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Friday, February 25, 2011

Chicago 8th-graders score near bottom in national science tests

Chicago 8th-graders score near bottom in national science tests - Chicago Sun-Times
The city’s African-American eighth-grade performance on the National Assessment of Educational Progress was particularly disturbing.

CPS black eighth-graders tied their Baltimore counterparts in producing the worst African-American eighth-grade science scores among the nation’s large urban districts.

“The big effect is that these kids may have limited futures,’’ said Barbara Radner, head of DePaul University’s Center for Urban Education. “We need science for kids to go to college.’’
In eighth grade, a stunning 71 percent of CPS students scored below the most basic science level. Chicago’s eighth-grade results were subpar across virtually all racial and economic groups, except for Hispanics, whose scores were similar to those of Hispanics in other big cities.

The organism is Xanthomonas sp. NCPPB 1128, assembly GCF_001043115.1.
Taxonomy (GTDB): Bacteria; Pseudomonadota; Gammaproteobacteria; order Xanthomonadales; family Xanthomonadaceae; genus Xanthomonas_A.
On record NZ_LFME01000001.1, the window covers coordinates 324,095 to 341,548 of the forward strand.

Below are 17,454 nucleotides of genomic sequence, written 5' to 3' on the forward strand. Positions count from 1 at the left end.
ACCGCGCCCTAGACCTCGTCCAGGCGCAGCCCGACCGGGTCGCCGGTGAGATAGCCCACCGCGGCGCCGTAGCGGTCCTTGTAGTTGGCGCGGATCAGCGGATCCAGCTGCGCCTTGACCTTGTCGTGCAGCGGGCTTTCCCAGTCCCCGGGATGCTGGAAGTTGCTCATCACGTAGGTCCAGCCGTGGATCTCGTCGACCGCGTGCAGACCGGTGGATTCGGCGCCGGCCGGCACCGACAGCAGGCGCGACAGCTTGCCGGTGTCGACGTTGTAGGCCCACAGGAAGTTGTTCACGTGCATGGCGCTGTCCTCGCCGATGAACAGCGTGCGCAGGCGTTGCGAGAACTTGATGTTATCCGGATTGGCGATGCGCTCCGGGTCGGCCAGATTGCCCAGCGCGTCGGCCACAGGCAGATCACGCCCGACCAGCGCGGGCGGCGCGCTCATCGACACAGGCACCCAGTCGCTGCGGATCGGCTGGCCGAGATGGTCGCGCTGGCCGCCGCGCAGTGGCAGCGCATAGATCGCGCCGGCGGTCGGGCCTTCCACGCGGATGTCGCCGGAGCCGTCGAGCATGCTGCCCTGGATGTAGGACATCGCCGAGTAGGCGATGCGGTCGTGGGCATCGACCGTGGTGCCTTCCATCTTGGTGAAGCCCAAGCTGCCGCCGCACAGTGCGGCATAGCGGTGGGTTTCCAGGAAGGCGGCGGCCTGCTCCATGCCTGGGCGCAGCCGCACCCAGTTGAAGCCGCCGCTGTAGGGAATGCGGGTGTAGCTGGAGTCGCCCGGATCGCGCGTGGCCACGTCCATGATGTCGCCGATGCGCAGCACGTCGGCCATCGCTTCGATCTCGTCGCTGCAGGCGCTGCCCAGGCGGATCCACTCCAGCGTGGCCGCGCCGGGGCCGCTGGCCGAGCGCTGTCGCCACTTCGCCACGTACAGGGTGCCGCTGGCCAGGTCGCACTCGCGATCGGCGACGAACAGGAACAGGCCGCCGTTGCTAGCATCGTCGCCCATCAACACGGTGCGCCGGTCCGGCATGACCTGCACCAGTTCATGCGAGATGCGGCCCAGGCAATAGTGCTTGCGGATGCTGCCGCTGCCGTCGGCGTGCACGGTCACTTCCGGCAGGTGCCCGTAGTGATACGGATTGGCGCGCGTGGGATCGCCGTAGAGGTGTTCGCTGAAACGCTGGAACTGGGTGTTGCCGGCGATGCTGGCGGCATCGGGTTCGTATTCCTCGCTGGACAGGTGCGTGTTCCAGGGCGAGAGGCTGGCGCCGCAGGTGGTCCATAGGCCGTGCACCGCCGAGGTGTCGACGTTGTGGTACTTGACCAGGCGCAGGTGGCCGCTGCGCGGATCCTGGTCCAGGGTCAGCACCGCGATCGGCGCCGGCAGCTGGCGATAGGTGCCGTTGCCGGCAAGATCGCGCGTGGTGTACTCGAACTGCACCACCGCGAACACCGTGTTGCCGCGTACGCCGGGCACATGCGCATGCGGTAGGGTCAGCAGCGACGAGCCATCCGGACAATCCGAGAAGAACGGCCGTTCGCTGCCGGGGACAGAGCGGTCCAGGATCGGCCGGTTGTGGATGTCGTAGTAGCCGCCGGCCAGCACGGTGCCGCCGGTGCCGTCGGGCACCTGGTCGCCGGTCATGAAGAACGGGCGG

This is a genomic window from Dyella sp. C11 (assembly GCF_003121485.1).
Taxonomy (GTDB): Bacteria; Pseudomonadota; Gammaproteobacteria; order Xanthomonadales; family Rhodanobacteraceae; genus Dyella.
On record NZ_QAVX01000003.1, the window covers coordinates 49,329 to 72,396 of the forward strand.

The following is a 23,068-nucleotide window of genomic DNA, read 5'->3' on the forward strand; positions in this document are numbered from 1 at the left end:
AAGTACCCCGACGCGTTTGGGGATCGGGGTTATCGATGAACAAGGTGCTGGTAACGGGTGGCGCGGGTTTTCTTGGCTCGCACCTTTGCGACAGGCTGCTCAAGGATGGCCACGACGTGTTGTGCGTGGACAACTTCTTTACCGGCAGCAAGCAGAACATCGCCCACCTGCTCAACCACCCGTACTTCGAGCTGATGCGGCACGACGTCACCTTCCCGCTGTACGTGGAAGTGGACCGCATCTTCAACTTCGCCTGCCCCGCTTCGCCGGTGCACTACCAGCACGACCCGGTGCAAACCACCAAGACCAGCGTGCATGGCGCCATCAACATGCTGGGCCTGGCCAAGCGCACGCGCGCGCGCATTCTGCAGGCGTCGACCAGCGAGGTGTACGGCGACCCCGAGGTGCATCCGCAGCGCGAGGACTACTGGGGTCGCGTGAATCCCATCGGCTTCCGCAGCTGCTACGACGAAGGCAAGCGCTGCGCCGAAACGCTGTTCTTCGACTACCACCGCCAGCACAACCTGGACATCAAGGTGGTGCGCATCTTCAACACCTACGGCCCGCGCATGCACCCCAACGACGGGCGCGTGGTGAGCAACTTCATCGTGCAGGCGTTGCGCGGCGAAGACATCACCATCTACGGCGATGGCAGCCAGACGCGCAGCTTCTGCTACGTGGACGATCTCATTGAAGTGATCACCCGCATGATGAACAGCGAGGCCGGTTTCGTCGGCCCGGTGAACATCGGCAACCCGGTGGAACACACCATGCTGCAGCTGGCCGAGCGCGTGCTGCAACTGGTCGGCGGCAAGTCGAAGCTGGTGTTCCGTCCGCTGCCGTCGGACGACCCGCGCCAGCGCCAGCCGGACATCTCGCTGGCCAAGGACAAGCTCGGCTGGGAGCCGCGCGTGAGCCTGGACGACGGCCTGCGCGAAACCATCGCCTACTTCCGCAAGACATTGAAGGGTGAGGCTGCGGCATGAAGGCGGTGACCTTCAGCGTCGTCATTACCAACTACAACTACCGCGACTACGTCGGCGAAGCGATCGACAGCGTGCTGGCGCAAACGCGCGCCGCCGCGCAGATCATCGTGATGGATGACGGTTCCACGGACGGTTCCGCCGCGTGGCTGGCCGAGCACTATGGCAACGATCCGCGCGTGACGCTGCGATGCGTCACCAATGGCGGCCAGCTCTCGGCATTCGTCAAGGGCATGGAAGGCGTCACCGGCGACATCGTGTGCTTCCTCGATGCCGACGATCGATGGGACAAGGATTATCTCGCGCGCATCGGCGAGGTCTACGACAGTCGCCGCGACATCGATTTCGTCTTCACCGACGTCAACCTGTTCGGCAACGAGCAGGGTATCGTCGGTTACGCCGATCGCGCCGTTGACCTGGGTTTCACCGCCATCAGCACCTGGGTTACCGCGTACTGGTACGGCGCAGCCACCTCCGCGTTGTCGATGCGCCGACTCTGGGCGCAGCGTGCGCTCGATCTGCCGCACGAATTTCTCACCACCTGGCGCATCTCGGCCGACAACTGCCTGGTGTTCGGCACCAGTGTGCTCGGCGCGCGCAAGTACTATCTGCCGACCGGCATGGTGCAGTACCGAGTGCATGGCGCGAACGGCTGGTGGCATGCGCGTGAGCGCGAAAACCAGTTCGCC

Overall, CPS eighth-graders outscored Detroit, tied Cleveland, but fell behind peers in New York, Miami, Houston and Boston. But among African-American eighth-graders, Chicago’s science scores tied for the worst.

“As an African-American male, that make me sad and angry,’’ said Walter Taylor, a former CPS eighth-grade science teacher who now serves as a Chicago Teachers Union teacher facilitator.

Taylor noted that many heavily African-American CPS schools are on academic probation, so teachers there are pushed to emphasize reading and math over science and social studies because of the huge factor reading and math test results play in whether a school is closed. Even in science class, students may be reading about Madame Curie rather than doing experiments, Taylor said.
In elementary school I have always found science to be intimidating. While Mrs. Ellis presided over an LSC meeting they talked about creating a science resource room. Hopefully it'll be a lot more hands on than I had the luxury of during my time there.

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